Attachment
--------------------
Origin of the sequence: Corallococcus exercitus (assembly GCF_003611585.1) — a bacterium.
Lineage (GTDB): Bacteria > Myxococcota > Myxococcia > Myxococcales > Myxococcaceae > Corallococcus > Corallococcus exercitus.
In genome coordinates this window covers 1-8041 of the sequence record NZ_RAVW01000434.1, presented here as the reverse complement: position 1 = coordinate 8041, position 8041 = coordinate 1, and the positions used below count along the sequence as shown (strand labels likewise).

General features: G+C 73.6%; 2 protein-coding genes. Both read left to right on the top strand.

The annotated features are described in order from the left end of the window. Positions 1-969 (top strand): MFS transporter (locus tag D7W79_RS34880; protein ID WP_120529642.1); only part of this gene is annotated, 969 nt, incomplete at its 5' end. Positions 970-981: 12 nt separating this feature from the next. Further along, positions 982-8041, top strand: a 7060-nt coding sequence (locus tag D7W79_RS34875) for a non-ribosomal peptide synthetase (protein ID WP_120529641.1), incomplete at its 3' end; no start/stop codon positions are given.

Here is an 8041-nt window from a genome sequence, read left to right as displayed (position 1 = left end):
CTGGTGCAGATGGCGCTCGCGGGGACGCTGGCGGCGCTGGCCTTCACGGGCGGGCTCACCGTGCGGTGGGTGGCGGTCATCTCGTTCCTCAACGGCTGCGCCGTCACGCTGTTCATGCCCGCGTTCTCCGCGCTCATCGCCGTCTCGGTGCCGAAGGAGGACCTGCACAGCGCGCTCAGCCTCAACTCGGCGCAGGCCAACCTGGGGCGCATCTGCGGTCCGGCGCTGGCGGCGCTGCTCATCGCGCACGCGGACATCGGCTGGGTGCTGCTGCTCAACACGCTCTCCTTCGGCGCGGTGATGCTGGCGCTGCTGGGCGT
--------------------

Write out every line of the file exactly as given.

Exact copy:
Origin of the sequence: Corallococcus exercitus (assembly GCF_003611585.1) — a bacterium.
Lineage (GTDB): Bacteria > Myxococcota > Myxococcia > Myxococcales > Myxococcaceae > Corallococcus > Corallococcus exercitus.
In genome coordinates this window covers 1-8041 of the sequence record NZ_RAVW01000434.1, presented here as the reverse complement: position 1 = coordinate 8041, position 8041 = coordinate 1, and the positions used below count along the sequence as shown (strand labels likewise).

General features: G+C 73.6%; 2 protein-coding genes. Both read left to right on the top strand.

The annotated features are described in order from the left end of the window. Positions 1-969 (top strand): MFS transporter (locus tag D7W79_RS34880; protein ID WP_120529642.1); only part of this gene is annotated, 969 nt, incomplete at its 5' end. Positions 970-981: 12 nt separating this feature from the next. Further along, positions 982-8041, top strand: a 7060-nt coding sequence (locus tag D7W79_RS34875) for a non-ribosomal peptide synthetase (protein ID WP_120529641.1), incomplete at its 3' end; no start/stop codon positions are given.

Here is an 8041-nt window from a genome sequence, read left to right as displayed (position 1 = left end):
CTGGTGCAGATGGCGCTCGCGGGGACGCTGGCGGCGCTGGCCTTCACGGGCGGGCTCACCGTGCGGTGGGTGGCGGTCATCTCGTTCCTCAACGGCTGCGCCGTCACGCTGTTCATGCCCGCGTTCTCCGCGCTCATCGCCGTCTCGGTGCCGAAGGAGGACCTGCACAGCGCGCTCAGCCTCAACTCGGCGCAGGCCAACCTGGGGCGCATCTGCGGTCCGGCGCTGGCGGCGCTGCTCATCGCGCACGCGGACATCGGCTGGGTGCTGCTGCTCAACACGCTCTCCTTCGGCGCGGTGATGCTGGCGCTGCTGGGCGT